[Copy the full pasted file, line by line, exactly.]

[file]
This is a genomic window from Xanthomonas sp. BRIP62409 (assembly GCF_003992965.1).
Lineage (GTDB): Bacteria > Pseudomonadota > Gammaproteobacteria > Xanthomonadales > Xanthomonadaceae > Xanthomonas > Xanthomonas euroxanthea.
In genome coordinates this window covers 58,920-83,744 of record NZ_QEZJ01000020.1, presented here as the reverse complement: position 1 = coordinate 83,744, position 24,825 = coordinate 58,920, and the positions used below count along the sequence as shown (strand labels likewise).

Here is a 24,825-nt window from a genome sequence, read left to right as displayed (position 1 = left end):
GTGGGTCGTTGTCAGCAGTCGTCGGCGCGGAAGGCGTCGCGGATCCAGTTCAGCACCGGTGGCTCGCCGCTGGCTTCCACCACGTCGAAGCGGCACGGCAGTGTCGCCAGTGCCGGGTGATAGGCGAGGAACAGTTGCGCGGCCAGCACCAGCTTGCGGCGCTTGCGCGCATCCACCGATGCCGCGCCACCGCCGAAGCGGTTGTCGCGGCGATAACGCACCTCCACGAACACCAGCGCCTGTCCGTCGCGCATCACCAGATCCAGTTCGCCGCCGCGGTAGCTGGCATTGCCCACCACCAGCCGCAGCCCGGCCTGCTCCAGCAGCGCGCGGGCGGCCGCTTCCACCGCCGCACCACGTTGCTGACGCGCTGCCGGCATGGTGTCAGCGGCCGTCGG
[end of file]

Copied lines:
This is a genomic window from Xanthomonas sp. BRIP62409 (assembly GCF_003992965.1).
Lineage (GTDB): Bacteria > Pseudomonadota > Gammaproteobacteria > Xanthomonadales > Xanthomonadaceae > Xanthomonas > Xanthomonas euroxanthea.
In genome coordinates this window covers 58,920-83,744 of record NZ_QEZJ01000020.1, presented here as the reverse complement: position 1 = coordinate 83,744, position 24,825 = coordinate 58,920, and the positions used below count along the sequence as shown (strand labels likewise).

Here is a 24,825-nt window from a genome sequence, read left to right as displayed (position 1 = left end):
GTGGGTCGTTGTCAGCAGTCGTCGGCGCGGAAGGCGTCGCGGATCCAGTTCAGCACCGGTGGCTCGCCGCTGGCTTCCACCACGTCGAAGCGGCACGGCAGTGTCGCCAGTGCCGGGTGATAGGCGAGGAACAGTTGCGCGGCCAGCACCAGCTTGCGGCGCTTGCGCGCATCCACCGATGCCGCGCCACCGCCGAAGCGGTTGTCGCGGCGATAACGCACCTCCACGAACACCAGCGCCTGTCCGTCGCGCATCACCAGATCCAGTTCGCCGCCGCGGTAGCTGGCATTGCCCACCACCAGCCGCAGCCCGGCCTGCTCCAGCAGCGCGCGGGCGGCCGCTTCCACCGCCGCACCACGTTGCTGACGCGCTGCCGGCATGGTGTCAGCGGCCGTCGG